Push & Pull in T&D Back in 1982 and Later

My 2nd CAD – Curriculum Architecture Design effort (after my 1st in 1981 while an employee at Motorola) was in 1982 for Exxon Exploration. So it was my 1st as an ISD Consultant.

The design was intended to enable PULL by Supervisors and Learners for a Structured OJT (using the Coached Mode) Learning Experience. A 2012 post about that is – here.

My 16th CAD, in 1986 for AT&T NS Product Managers – enabled PULL by Learners and PUSH by their Management – blending Group-Paced, Self-Paced and Coached modes of Instruction. The media were Video, CBT, Booklets and ILT.

The booklets were instructional in that they provided “Structured-Interviews” and a place for note taking.

These intended to support a do-it-yourself orientation to your Business Unit and then Your Product family and then to your job, as that was all very dynamic – meaning in constant flux – so we structured a booklet for PMs to use to conduct Interviews with their bosses and peers. These were separate booklets.

That all culminated – the 1000 Series – with “Product Management Process Training – Basic” an 8-day course hated by management and loved by the attendees.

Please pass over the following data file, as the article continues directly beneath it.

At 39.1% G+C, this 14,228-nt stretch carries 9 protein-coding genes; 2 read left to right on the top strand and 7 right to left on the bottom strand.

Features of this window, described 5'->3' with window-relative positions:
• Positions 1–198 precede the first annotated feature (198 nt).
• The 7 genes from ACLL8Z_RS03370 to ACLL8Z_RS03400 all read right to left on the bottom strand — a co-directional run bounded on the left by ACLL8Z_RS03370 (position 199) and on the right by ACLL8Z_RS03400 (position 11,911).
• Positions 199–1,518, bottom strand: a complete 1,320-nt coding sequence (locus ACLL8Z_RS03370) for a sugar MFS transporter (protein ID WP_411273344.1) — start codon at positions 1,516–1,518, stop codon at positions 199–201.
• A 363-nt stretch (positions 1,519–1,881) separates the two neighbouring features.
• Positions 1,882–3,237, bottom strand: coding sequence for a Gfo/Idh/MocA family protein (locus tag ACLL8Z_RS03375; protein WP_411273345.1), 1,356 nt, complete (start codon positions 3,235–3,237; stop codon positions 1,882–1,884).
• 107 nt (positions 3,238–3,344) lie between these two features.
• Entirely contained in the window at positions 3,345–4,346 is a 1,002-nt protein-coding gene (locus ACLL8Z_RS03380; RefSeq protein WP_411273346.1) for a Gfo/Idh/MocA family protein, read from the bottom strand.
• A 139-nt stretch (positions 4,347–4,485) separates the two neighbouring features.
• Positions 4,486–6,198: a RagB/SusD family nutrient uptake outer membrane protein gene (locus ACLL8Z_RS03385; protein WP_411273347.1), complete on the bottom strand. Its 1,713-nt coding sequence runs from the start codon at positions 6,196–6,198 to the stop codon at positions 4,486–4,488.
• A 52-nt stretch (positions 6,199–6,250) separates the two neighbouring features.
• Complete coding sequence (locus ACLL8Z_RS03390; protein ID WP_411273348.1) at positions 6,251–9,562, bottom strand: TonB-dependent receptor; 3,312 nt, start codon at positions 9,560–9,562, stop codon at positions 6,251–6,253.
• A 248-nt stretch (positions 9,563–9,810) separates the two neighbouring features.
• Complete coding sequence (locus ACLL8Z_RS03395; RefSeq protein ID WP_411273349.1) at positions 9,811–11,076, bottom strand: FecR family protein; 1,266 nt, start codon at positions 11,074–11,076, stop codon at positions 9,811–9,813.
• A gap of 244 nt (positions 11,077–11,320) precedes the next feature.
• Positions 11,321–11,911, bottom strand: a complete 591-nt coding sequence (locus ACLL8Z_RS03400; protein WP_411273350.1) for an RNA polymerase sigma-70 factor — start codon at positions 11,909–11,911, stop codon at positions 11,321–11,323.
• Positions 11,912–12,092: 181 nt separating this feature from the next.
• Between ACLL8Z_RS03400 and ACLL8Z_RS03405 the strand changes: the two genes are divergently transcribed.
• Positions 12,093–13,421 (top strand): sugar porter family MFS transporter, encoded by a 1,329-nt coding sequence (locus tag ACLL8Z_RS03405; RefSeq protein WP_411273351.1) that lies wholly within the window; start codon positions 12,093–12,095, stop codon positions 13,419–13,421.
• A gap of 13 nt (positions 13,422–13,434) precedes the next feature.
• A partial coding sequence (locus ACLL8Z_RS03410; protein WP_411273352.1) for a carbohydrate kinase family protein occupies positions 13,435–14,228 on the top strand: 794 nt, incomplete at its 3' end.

It was 60% drill-and-practice in some very job relevant tasks – planning and managing a cross-functional team effort for product planning and management systematically, from an initial concept, to the grave yard of products – that in many cases still needed to be supported, contractually, for another 20 years. The 25 rounds of practice was provided using a Gameboard and Breaks Cards to introduce “variation” from one session to the next – as the goal wasn’t to game your financials as much as it was to determine what they looked like right now – and then to target strategies and tactics to improve them.

A 2009 post about this is – here.

My client put together this 12 minute video (with my help and resources) to communicate/market the Curriculum – along with that Path Poster – two graphics up – that was to be placed wherever the coffee was available, in the break areas.


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